Last year, we collaborated with Humanitarian OpenStreetMap Team and OSM Somalia to generate high-quality geographic data aimed at comprehending the extent and dispersion of solid waste sites in Mogadishu.
Managing solid waste is a multifaceted and intricate problem that necessitates a thorough comprehension of the ecosystem, involving various actors and factors such as social, economic, governance, environmental, cultural, and technological processes. Therefore, we carried out a mixed-method approach comprising a combination of quantitative and qualitative data collection methods to capture all pertinent data.
The digitization of satellite imagery played a pivotal role in this approach, providing a base layer for all other datasets. All buildings in Mogadishu were digitized. The digitized buildings, coupled with satellite imagery, served as a foundation for Focus Group Discussions (FGDs) held with representatives of 17 districts in Mogadishu. These FGDs enabled the identification of people’s perceptions, concerns, and ideas in a spatial context. The resulting data was used to develop detailed maps pinpointing areas that necessitate attention and intervention. The FGDs were complemented by Key Informant Interviews (KIIs) that provided valuable insights into the waste management ecosystem in Mogadishu. KIIs gathered top-down perceptions from formal governance actors, while FGDs captured the opinions and experiences of both formal and informal governance actors such as local government officials, community leaders, citizens, and even garbage pickers. This comprehensive approach allowed for a better understanding of the issue, and the resulting data can be used to develop effective policies and strategies that take into account the needs and experiences of all stakeholders.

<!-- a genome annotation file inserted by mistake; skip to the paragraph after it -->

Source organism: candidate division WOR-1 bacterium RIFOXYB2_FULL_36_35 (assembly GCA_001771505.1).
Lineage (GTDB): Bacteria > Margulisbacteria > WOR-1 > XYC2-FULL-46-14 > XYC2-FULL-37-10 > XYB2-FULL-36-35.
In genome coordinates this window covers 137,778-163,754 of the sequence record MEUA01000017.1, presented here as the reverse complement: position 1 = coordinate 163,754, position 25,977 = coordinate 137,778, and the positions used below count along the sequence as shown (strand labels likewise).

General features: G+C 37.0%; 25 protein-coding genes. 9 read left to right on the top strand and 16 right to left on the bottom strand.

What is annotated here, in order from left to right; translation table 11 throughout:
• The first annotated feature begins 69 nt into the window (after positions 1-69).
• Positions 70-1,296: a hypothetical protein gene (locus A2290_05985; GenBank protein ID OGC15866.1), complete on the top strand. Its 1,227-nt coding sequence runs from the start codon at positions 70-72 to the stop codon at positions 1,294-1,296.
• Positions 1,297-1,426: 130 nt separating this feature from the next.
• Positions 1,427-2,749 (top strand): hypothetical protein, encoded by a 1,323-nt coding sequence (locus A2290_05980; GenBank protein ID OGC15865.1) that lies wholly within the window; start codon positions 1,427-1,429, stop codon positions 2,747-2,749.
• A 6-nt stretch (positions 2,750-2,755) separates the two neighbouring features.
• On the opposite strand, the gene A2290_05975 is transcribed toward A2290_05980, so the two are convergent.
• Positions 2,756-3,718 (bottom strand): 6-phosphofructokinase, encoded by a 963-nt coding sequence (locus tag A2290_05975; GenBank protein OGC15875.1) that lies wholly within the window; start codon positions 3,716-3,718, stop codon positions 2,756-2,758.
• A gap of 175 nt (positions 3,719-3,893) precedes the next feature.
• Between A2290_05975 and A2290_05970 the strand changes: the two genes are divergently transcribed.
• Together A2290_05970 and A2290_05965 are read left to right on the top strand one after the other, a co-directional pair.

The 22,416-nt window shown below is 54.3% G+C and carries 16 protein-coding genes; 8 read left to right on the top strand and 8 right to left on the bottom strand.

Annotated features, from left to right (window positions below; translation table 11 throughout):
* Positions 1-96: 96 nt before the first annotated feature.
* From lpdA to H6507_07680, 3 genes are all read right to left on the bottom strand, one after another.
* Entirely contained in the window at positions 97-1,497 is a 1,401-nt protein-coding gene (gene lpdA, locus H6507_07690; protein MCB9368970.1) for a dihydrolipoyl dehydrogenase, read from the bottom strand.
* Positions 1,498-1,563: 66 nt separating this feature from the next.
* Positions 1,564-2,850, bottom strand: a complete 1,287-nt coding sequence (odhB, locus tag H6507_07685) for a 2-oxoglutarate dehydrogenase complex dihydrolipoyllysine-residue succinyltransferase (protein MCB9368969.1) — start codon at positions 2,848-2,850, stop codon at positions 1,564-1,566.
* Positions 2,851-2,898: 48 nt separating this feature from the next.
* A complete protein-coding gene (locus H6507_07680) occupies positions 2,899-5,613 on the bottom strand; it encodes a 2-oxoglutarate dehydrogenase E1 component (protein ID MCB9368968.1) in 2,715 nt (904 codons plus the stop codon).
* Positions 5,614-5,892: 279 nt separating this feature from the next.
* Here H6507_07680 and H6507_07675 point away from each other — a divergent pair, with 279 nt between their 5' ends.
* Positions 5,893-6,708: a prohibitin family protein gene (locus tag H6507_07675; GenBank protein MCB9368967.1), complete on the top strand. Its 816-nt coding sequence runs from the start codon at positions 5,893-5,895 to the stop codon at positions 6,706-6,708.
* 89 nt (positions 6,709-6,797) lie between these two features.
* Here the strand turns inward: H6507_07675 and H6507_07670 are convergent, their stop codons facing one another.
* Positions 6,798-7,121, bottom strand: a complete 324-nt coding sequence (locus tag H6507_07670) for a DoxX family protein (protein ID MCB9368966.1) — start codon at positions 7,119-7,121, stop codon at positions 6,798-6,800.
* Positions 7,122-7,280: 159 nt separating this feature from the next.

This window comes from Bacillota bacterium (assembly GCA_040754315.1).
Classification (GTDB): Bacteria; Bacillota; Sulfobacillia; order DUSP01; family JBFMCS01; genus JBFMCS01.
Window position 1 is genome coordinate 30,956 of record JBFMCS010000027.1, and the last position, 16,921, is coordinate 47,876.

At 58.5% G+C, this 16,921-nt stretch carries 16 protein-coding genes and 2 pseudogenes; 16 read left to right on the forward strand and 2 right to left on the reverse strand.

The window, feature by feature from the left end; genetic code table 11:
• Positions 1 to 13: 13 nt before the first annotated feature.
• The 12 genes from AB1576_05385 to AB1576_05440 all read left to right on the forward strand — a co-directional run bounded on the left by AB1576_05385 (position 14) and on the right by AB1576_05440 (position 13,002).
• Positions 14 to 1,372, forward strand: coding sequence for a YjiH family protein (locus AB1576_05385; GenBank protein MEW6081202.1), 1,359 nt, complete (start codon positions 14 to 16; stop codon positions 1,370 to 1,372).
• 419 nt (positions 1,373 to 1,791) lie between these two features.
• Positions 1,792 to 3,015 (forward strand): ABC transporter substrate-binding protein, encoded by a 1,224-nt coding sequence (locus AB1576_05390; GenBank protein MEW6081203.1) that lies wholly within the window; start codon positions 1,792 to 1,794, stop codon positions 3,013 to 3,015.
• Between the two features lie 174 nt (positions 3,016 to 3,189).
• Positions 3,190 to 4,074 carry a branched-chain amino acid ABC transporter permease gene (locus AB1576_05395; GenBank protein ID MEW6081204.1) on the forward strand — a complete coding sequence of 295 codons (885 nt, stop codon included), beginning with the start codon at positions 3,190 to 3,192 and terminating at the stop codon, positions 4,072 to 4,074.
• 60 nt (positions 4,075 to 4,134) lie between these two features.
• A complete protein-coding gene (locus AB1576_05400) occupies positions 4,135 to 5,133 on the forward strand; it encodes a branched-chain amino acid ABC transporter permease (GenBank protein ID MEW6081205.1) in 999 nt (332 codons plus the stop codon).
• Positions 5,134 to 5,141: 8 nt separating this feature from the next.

Data verification was carried out through field visits and mobile data collection to ensure that the data collected was accurate and dependable. This validation ensured that the data collected through KIIs and FGDs, and the resulting analysis and maps, were based on trustworthy data.
Finally, all the data were merged for further analysis and map creation. The resulting maps and analysis provide a comprehensive understanding of the waste management ecosystem in Mogadishu and can be utilized to develop targeted policies and strategies that address the specific needs and challenges of the city.
In summary, the mixed-method approach adopted for mapping waste in Mogadishu provided a comprehensive and detailed understanding of the issue, and the resulting data can be used to develop effective policies and strategies that enhance waste management practices in the city.
Finally, hats off to the OSM Somalia members who carried out the fieldwork, sometimes under very challenging conditions! Their dedication is truly commendable.